A relationship between behavioral variability and artifactual variability is a founding principle of archaeology. However, this relationship is surprisingly not well studied empirically from an explicitly
microevolutionary'' perspective. Here, we experimentally simulated artifactual variation in two populations of artifact’’ manufacturers, involving only a single behavioral difference in terms of their
tradition'' of manufacturing tool. We then statistically analyzed shape variation in the resultant artifacts. In many respects, patterned differences might not have been expected to emerge given the simple nature of the task, the fact that only a single behavioral variable differed in our two populations, and all participants copied the same target artifact. However, multivariate analyses identified significant differences between the two assemblages.’’ These results have several implications for our understanding and theoretical conceptualization of the relationship between behavior and artifactual variability, including the analytical potency of conceiving of artifacts as the product of behavioral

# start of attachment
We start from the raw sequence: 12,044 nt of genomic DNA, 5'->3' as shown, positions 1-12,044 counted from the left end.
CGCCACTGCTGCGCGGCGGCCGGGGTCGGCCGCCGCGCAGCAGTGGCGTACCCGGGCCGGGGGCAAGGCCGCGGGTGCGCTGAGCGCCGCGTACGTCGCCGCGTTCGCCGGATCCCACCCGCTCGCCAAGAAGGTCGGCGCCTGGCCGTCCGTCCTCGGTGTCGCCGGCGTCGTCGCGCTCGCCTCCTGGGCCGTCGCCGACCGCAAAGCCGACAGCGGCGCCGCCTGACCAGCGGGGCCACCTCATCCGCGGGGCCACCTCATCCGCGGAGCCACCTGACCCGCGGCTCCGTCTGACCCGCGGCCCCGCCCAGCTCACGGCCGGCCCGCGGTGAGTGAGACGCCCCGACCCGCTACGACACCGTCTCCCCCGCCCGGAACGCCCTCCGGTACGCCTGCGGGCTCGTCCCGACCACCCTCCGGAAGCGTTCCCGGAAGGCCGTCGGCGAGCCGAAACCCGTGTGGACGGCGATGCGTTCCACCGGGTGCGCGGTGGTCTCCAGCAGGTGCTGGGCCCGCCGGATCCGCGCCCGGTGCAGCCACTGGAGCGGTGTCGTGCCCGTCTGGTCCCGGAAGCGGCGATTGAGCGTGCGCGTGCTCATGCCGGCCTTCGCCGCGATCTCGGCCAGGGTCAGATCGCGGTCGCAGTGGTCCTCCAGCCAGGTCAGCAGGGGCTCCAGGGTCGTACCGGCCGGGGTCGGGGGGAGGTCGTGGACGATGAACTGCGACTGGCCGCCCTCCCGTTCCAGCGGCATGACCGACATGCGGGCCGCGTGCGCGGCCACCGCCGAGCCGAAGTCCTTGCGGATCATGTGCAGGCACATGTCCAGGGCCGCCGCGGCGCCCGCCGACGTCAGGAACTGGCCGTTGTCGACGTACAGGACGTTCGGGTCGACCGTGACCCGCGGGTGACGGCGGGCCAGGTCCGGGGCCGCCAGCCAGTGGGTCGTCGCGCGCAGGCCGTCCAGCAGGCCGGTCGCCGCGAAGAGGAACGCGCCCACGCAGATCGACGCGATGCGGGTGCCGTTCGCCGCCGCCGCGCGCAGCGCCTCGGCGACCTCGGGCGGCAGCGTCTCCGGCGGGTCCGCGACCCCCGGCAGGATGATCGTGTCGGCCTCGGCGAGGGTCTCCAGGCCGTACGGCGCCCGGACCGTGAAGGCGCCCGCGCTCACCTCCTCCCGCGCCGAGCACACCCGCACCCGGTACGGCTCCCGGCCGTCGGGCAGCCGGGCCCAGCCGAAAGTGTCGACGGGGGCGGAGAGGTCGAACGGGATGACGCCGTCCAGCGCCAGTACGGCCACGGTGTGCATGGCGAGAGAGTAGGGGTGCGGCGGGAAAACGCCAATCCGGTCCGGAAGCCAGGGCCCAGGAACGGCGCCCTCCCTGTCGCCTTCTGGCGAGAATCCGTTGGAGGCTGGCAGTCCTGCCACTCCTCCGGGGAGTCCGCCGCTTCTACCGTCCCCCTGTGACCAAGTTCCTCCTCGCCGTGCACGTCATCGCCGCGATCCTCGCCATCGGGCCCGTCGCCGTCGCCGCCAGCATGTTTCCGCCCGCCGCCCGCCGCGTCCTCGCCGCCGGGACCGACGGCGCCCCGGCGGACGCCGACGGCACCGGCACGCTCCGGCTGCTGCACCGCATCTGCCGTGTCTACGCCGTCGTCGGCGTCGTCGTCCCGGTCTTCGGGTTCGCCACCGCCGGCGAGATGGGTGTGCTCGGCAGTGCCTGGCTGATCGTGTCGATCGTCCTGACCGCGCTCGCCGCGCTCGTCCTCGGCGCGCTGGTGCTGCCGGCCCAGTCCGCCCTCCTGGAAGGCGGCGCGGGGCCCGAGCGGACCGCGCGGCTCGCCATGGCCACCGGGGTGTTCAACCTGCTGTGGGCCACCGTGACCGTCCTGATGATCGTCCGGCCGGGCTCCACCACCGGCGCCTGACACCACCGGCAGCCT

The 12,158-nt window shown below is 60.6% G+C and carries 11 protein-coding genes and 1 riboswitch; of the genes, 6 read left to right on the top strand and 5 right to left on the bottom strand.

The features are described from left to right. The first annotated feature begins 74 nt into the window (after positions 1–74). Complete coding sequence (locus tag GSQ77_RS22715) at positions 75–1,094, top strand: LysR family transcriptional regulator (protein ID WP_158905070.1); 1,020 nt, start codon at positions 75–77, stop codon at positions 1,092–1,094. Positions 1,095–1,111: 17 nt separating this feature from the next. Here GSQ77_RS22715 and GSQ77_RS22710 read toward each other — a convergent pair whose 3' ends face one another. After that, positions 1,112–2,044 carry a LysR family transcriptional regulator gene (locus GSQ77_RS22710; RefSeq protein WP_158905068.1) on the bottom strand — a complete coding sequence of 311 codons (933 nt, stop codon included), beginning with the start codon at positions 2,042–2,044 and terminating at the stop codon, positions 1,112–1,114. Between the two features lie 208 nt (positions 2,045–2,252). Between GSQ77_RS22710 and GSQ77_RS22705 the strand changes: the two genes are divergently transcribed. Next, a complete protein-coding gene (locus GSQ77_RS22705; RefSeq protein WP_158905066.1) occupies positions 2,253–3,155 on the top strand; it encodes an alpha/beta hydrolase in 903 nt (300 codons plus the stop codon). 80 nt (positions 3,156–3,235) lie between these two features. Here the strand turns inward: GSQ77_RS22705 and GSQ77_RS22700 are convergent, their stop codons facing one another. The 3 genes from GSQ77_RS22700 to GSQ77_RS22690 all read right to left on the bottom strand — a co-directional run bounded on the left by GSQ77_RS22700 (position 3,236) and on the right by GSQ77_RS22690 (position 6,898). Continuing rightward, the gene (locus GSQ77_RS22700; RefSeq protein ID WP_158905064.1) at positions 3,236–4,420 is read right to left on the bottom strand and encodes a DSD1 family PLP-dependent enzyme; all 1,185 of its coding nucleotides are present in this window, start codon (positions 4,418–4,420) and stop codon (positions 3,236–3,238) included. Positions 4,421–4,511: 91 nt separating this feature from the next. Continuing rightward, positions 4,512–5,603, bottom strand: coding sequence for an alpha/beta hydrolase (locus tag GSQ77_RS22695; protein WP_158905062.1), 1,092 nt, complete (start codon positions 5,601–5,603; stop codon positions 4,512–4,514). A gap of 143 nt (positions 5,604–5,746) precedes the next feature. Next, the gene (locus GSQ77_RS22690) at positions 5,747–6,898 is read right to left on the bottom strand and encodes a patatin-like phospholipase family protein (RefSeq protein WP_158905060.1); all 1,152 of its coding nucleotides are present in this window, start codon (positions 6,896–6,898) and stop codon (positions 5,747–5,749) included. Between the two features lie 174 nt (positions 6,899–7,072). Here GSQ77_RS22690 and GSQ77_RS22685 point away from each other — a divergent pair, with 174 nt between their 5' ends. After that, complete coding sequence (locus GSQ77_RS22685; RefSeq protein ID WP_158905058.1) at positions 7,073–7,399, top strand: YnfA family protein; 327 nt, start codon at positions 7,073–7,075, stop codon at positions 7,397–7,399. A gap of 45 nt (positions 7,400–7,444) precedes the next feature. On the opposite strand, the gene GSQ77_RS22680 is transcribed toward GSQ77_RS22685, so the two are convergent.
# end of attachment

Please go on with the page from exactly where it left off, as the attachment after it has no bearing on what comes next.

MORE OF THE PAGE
recipes'' comprised of individual ingredient’’ behavioral properties. Indeed, quite trivial behavioral differences, in generating microevolutionarily potent variability, can thus have long-term consequences for artifactual changes measured over time and space. Moreover, measurable
cultural'' differences in artifacts can emerge not necessarily only because of a strict mental template’’ but as the result of subtle differences in behavioral ingredients that are socially learned at the community level.